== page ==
I started playing piano at an age where I had nothing more important to do, and I didn’t care that I couldn’t play much piano at all. One day, I found a sheet of music titled Good Morning to All placed in my folder by mistake. When I played it, as I tended to do with any sheet music, it turned out to be Happy Birthday. Ten year old Grace unlocked a new level of playing! It’s the feeling of accomplishment you get from playing the music to your favourite movie or video game.
In any case, sight reading takes deliberate practice and patience. The interesting thing about sight reading is finding the balance between almost feeling hopeless and being fully engrossed in the piece.
Today, I’ve put together a few sight reading tips I’ve come across during my time as a pianist and teacher. These are not exam-specific techniques, but intended for people who are learning a piece of music for the first time; if you’re looking for formal sight reading tips for music exams, leave me a comment and I’ll write a new article!
1. Start by finding tricky sections.
When I travel, the tricky section is always getting from the airport to the place I’m staying, because I’m carrying my entire life in my hands and I can’t lose a single piece of paper. I am terrified of being detained at the airport. I am also terrified of being caught in a drug trafficking ring and being stuck in a foreign country until the end of time.
So I normally look up how far I have to travel with all my luggage and I pack light enough that I don’t have to check a bag. Maybe some people are like, “DUH Grace, rent a car or hire a taxi.” Great idea, but sometimes I travel to places where they drive on the other (wrong!) side of the road, and sometimes there aren’t taxis. My back always aches from carrying luggage, I’m hungry, I’m sleepy, and it’s prime time for misplacing a passport.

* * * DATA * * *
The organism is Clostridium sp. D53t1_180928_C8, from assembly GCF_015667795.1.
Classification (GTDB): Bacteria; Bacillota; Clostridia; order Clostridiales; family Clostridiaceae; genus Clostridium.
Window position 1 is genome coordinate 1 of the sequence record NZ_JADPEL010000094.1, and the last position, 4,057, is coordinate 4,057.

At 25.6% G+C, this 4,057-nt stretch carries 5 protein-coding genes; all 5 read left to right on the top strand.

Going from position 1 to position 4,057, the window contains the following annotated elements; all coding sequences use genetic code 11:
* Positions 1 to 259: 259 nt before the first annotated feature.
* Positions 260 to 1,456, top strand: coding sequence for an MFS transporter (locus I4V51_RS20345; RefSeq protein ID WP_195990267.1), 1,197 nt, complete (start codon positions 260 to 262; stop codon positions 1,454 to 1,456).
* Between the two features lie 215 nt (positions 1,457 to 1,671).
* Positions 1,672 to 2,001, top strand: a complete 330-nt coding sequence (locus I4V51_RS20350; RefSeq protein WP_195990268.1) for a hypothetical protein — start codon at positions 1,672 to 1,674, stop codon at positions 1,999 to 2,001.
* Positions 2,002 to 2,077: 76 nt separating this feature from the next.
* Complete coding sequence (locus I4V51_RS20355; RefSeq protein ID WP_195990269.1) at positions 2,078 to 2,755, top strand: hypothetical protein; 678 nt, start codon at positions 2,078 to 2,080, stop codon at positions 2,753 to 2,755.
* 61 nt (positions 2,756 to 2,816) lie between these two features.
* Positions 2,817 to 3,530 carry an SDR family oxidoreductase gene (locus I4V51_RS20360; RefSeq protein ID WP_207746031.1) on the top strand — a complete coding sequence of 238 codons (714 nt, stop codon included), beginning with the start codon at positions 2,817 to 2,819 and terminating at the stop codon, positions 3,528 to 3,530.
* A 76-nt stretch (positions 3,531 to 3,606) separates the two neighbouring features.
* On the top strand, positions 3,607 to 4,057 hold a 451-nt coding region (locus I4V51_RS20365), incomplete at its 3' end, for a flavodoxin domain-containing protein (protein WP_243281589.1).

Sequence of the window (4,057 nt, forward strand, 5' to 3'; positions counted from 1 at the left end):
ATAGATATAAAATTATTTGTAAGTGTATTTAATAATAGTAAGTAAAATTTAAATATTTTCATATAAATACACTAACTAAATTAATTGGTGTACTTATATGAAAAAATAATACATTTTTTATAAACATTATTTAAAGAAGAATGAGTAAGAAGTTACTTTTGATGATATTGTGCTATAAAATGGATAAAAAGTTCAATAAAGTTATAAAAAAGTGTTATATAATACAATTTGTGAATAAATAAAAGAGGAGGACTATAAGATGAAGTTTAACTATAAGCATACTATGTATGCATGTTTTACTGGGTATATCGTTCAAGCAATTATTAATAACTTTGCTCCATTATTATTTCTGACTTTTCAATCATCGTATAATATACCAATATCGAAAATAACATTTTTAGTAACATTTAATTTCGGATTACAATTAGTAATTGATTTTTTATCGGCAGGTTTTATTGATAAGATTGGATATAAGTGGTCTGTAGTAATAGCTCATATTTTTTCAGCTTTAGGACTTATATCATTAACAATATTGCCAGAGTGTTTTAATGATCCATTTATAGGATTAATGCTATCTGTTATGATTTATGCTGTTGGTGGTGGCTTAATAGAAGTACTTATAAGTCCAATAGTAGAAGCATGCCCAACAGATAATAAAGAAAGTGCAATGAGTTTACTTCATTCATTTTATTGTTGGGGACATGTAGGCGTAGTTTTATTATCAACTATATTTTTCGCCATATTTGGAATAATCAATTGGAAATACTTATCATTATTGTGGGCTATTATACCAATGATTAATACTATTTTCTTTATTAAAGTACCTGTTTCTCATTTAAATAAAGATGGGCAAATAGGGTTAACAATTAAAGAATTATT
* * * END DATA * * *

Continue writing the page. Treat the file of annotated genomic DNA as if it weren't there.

The same goes for learning a piece of music. I will admit that this is easier said than done, because it’s more fun to jump in from the very beginning and attempt the piece straight through. Until I’m stuck at the tricky section and I have to press exit. So it’s a good idea to peek at the hard sections first, and sing the section in your head (or out loud) before you get to them.
2. Break the piece down.
If you are sight reading a longer piece of music, it can likely be broken down into smaller sections that have a similar style. Label them A/B/C, and if one section becomes too hard, skip to the next section. When you come back to it the next day, you would’ve made a lot more progress than if you’d stopped playing at the first point that it became hopeless.
3. Count out one bar of the music before you start playing.
This gets your mind into the swing of the music and what you’re about to play. You are your own conductor for this one!
4. Start slow.
I hated playing slow because I thought slow was for chumps. But slow is also for people who are learning a new piece and want to play in a steady rhythm all the way, without forming bad rhythm habits. That’s how you don’t get frustrated with your lack of speed.
5. Play by yourself before listening to recordings.
That’s how you learn the notes on your own by sight, and not play by ear. There is merit to both methods of playing, but right now, we’re trying to sight read.
Often, we form an idea of what the piece is supposed to sound like, and we get frustrated when we’re learning a piece and it doesn’t sound like the recording, so hold off on listening to others play for a while.
6. Keep going until your brain can’t handle it.
You’re learning the most when you’re teetering at the brink of giving up. When you pick the right pieces to learn, you will slip into the flow mindset, where all your concentration is on this particular piece of music you’re playing at the moment.
In the spirit of sight reading, I wrote a short passage (for piano) to sight read, for anyone who wants to flex their sight reading muscles. Click here to download it. Keep playing!